Approaching the Intersection: 1940-1960

Our lives, before we met, were radically different and uncannily alike. Somehow we came together in the ferment of our talents and our wounds, and that may be commonplace; but looking back through the decades, to the start of it all, it seems like a highly predestined accident. We were like two cars, each on their separate journeys, pushing the speed limit, approaching the unmarked intersection.

- CB -

I had to admit, even during my teen years when she and I were constantly at war, that my mom had guts. Margaret Pitzer was the middle child in a German-American farm family in Southwestern Iowa. As the only girl she took back seat to the livestock and grew up hating the farm. Right out of high school, she taught in a one-room school for farm kids, some a head taller than she. An old photo shows her astride her horse, grinning across a snowdrift at the schoolhouse door.

In 1929, the nineteen-year-old farm girl and her friend Velma piled into a flivver and drove cross-country for a summer in Los Angeles— as far from the farm as possible. Next year they did it again. Third trip, she sent a wire, “Get my brother to teach. I’m not coming back.”

It was mid-Depression, but she never worried about finding work. She was smart, she was pretty, and she bounced from job to job, finally landing in the front office of a sheet-metal shop. Company policy forbade mingling between the men on the floor and the women in the office, but one afternoon a machinist came in: “Guy had an accident.” He laid a wadded handkerchief on Margaret’s desk. It held a freshly-severed finger.

That got her attention, and the machinist’s wavy red hair and wicked grin . . .

- EF -

Sunshine. For the first time, in Conrad’s mom, I saw a mother who was nurturer, defender, and front-line cheerleader, and she opened her arms to me. She called us both "her kids," and meant it. My own roots were in very different soil.

I grew up with a wrathful clown. The mother I knew had been a vaudeville comedienne who swore never to marry. Her childhood was agony, with scant money, a rigid older father, and a young, unstable mother who would lock herself in her room and scream to her children that she was killing herself. Boarding school was a relief, even with having to wash out her only pair of socks each night. She spent a couple of years in college, then went to New York and graduated from the American Academy of Dramatic Arts.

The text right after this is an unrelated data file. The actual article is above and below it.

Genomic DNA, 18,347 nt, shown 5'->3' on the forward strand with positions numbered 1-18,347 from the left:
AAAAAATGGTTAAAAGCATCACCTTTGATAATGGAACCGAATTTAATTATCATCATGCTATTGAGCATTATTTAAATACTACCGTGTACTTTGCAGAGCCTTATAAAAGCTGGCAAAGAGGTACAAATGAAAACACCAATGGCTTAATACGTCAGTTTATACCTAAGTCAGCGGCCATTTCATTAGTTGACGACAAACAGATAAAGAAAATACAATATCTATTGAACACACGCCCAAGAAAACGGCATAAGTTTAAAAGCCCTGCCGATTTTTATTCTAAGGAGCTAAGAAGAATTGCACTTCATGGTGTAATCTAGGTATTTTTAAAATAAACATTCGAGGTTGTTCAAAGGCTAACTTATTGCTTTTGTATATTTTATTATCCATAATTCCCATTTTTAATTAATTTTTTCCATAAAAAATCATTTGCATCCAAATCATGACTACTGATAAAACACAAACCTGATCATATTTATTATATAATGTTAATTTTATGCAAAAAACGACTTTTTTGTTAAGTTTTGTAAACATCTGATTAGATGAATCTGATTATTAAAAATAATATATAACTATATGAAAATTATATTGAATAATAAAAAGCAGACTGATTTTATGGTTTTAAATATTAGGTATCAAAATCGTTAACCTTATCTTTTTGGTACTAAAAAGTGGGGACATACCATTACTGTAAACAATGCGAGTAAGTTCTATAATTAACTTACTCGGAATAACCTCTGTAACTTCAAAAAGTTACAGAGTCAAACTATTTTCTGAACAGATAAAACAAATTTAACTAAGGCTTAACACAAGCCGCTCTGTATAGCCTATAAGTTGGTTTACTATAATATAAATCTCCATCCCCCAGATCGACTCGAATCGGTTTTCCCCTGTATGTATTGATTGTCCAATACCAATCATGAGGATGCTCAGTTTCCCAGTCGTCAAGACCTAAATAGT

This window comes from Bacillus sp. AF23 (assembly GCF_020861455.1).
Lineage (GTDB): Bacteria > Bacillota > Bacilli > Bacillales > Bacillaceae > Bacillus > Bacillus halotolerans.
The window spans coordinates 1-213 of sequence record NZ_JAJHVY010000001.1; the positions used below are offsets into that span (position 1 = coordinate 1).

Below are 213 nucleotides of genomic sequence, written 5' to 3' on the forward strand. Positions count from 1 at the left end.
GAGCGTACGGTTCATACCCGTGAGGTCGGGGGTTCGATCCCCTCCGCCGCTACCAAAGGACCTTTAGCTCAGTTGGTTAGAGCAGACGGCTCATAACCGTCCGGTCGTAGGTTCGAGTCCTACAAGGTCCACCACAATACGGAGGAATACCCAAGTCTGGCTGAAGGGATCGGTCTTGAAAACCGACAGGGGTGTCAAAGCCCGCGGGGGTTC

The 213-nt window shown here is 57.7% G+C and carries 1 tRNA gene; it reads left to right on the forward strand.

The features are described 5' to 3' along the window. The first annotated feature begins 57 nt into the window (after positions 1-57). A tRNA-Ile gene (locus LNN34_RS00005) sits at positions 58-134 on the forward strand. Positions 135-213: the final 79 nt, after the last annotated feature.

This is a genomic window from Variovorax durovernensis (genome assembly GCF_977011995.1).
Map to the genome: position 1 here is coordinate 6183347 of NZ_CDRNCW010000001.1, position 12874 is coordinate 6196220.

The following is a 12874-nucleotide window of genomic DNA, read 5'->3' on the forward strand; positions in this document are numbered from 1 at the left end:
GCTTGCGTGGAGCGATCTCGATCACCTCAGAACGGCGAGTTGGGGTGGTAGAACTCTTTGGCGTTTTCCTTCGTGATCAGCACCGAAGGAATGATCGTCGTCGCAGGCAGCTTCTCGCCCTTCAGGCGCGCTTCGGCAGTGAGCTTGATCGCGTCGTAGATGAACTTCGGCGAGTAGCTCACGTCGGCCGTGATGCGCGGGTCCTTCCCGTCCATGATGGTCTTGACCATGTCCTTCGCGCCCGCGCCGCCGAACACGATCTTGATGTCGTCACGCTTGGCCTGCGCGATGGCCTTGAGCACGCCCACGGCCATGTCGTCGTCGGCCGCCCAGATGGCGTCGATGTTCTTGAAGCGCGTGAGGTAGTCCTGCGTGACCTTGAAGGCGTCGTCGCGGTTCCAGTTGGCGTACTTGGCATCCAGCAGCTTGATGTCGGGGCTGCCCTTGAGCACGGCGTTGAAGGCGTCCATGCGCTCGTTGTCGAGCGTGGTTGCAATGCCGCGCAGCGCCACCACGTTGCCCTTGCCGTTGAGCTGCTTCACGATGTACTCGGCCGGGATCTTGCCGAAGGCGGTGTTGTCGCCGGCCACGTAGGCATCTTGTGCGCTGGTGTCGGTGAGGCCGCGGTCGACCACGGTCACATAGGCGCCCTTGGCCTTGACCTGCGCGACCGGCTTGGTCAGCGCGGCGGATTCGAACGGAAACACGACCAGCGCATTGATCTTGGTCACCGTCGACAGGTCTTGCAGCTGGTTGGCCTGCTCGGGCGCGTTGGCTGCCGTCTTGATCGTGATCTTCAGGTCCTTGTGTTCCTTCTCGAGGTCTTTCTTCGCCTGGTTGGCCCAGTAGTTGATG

The next years brought small acting roles, the flu pandemic that nearly killed her, and a teaching job in Philadelphia. Vaudeville acts came through all the time, she got hired and hit the road as a comic’s second banana. She was good— a big, handsome, heavy blonde with a gift for funny lines. She spent ten years on a major circuit, made good money, even dated Jack Benny briefly. She gave up the idea of marriage, not that her parents’ example was any inducement. The men she knew were either gay or cheating, so she stubbornly defended herself until becoming a wife at thirty-six.

A hearty guffaw at a trade show changed her life. He was a trade association executive, several years younger, and enchanted with the Chicago demimonde. The businessman met the comedienne, persistent courtship overcame her misgivings, and they married. He had a downtown job but his roots were in Southern Illinois. They lived a while in the Loop, but soon he found a house and land in nearby Indiana. She retired from the stage, and they moved to the countryside— for him a fifty-mile commute to his office and for her a very long distance from the days of greasepaint, applause, bars, and crazy friends. She took up oil painting, piano, French, and gin.